After just 143 career games, Fernando Tatis was given a 14-year, $340 million contract extension. He didn't even win Rookie of the Year in 2019. Didn't even finish top-three in the NL MVP voting during the shortened 2020 season. After less than a full 162-game slate, he was making Francisco Lindor money thanks to the San Diego Padres' aggressiveness.
Ever since, it's been primetime television for Los Angeles Dodgers fans. Despite Tatis leading the NL with 42 home runs in 2021, the Padres collapsed in hilarious fashion during the second half of the season and finished 79-83. Then, in the offseason, Tatis injured himself in a motorcycle accident. He needed wrist surgery and was ruled out for at least the first half of the 2022 season.
And THEN he was suspended for testing positive for performance-enhancing drugs, which he swears was the result of taking medication to treat ringworm. Surrreee. He'll still be out for the first three weeks of 2023, too.
But wait, we're still not done! This offseason, the Padres signed shortstop Xander Bogaerts to an 11-year, $280 million contract, which displaced Tatis from his natural position. Bogaerts has a more decorated career (by far) than most players on the Padres' roster, so he wasn't moving off his preferred defensive spot.
The conversation has been quiet on that front, though, until Tuesday, when it was officially determined Juan Soto would shift back over to left field and Tatis would play right field in 2023. Tatis is making Aaron Judge money to play a position he has 20 games of experience at.
Dodgers spending looks genius when compared to Padres-Fernando Tatis Jr situation
And get this: Tatis' preferred position is center field and the Padres apparently won't move a below-average player in Trent Grisham to accommodate the man who was once upon a time the face of the franchise. (Tatis' position for 2023 isn't set in stone yet, but this is looking like the most probable scenario).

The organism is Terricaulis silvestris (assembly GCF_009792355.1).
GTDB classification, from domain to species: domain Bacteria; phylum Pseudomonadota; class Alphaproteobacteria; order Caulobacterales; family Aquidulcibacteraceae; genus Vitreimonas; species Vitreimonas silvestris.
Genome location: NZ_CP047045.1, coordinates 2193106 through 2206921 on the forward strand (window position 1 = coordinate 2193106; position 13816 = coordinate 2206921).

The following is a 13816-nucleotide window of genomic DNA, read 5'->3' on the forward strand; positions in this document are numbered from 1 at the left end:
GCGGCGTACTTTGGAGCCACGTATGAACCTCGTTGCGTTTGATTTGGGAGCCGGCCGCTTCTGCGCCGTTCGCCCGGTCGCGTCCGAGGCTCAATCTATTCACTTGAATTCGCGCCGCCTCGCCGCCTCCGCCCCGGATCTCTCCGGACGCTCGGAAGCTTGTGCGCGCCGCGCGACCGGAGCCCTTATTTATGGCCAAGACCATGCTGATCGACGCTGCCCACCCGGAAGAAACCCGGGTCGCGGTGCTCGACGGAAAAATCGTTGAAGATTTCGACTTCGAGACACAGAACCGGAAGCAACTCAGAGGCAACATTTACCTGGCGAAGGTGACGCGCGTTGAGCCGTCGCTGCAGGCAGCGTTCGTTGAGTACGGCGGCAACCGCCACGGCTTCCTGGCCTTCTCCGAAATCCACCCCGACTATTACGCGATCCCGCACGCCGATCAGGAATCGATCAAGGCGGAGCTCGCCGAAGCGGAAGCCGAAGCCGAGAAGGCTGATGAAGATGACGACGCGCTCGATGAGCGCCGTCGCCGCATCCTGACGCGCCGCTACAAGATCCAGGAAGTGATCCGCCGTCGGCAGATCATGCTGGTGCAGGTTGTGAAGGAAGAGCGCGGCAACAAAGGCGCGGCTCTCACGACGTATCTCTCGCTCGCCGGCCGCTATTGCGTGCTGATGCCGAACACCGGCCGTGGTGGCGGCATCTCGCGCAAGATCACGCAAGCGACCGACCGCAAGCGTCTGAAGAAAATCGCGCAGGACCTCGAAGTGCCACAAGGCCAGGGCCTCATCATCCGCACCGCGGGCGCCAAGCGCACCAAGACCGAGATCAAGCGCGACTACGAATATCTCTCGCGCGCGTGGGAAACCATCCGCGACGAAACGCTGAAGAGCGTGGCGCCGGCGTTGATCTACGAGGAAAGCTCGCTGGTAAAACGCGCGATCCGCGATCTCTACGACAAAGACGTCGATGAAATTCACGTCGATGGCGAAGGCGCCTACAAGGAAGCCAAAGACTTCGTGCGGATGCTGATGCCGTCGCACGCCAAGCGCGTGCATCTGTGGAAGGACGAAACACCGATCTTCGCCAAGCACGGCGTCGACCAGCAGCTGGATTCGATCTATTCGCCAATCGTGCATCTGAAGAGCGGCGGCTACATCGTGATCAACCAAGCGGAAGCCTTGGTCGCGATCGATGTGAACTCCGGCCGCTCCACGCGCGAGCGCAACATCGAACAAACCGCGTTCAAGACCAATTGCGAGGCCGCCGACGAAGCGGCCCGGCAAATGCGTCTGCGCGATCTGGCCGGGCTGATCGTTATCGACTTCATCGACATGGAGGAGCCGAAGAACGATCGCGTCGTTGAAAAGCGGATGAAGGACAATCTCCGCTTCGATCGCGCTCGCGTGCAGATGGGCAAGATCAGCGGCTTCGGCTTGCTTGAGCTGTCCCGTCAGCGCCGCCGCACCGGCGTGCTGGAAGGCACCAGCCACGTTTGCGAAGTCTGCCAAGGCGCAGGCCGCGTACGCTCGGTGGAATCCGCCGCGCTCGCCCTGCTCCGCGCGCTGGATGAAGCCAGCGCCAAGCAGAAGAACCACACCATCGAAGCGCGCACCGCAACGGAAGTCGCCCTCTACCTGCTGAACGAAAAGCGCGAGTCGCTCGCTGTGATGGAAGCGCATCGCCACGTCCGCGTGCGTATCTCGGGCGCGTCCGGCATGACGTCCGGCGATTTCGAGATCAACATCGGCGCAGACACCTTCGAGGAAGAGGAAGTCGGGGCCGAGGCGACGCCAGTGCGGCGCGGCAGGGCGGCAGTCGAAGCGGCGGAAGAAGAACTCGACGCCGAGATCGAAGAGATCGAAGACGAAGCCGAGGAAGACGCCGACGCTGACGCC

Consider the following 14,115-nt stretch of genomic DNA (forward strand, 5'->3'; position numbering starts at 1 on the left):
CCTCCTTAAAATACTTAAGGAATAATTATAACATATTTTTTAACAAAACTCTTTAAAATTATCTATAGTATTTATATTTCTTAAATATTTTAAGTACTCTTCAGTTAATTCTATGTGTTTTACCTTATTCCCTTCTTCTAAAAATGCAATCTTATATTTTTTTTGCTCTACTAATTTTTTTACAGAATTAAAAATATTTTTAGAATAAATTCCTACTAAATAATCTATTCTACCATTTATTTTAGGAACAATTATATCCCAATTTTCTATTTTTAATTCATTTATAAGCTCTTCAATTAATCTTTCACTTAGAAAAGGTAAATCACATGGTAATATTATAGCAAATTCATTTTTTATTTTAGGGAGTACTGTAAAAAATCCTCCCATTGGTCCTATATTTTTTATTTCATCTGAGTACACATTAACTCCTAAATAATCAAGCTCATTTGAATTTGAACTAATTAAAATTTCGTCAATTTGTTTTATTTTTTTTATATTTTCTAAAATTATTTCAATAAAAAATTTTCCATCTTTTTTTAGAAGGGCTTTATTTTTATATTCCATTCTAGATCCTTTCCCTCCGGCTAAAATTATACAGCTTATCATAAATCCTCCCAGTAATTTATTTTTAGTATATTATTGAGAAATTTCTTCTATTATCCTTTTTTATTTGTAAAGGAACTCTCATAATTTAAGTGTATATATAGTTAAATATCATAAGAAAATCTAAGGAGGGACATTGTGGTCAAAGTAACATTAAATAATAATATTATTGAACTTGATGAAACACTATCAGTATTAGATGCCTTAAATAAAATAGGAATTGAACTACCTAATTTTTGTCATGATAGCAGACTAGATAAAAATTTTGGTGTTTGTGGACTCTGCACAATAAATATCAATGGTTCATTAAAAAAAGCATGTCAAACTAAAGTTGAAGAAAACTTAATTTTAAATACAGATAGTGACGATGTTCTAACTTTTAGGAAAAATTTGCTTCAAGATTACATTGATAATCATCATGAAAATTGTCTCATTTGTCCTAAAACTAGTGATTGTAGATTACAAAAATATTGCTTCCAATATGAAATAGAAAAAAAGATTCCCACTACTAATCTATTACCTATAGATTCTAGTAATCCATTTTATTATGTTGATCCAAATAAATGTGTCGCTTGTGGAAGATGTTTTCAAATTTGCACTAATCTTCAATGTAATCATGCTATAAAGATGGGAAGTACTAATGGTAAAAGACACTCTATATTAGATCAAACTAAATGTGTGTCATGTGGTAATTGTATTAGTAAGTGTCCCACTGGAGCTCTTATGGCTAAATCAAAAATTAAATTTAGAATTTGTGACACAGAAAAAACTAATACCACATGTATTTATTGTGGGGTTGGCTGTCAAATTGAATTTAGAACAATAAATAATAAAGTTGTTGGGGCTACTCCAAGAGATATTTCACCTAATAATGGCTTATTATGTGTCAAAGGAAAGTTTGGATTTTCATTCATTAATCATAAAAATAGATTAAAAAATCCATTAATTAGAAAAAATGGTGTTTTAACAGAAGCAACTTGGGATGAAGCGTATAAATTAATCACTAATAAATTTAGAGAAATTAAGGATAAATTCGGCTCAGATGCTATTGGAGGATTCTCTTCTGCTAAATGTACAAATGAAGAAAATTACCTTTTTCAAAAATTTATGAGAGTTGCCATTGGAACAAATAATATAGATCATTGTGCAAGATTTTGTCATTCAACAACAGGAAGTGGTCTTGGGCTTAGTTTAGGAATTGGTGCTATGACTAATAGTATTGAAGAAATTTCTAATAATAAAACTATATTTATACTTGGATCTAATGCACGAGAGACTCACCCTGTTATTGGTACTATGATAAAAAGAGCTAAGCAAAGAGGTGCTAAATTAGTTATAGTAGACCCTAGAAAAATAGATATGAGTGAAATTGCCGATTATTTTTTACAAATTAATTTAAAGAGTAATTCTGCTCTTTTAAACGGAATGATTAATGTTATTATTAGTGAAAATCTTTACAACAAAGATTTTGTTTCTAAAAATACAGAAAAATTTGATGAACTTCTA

Another funny wrinkle to this is that Soto spent the last two years exclusively playing right field. He wasn't very good at it, but per his defensive numbers, he was better in right than he was in left! And the playing time is equal (301 games vs 300). From 2018-2020, he logged a -2.5 dWAR compared to -0.8 from 2021-2022. Additionally, over his career, he's been good for -10 Defensive Runs Saved in left vs 1 DRS in right. The one stat in his favor was his -1 Outs Above Average in left vs -7 in right (yuck).
You tell us, though. Does it seem "bad" that a $340 million player doesn't have a concrete, full-time position play in his first action since early October of 2021? Does it seem smart to have him roving around the field at different positions, which is what manager Bob Melvin alluded to this week?
The Dodgers passed up on two $300 million shortstops the last two offseasons and managed to remain one of the best teams in MLB (both on the field and in preseason rankings). The Padres hit on one before the 2021 season ... and he's now positionless.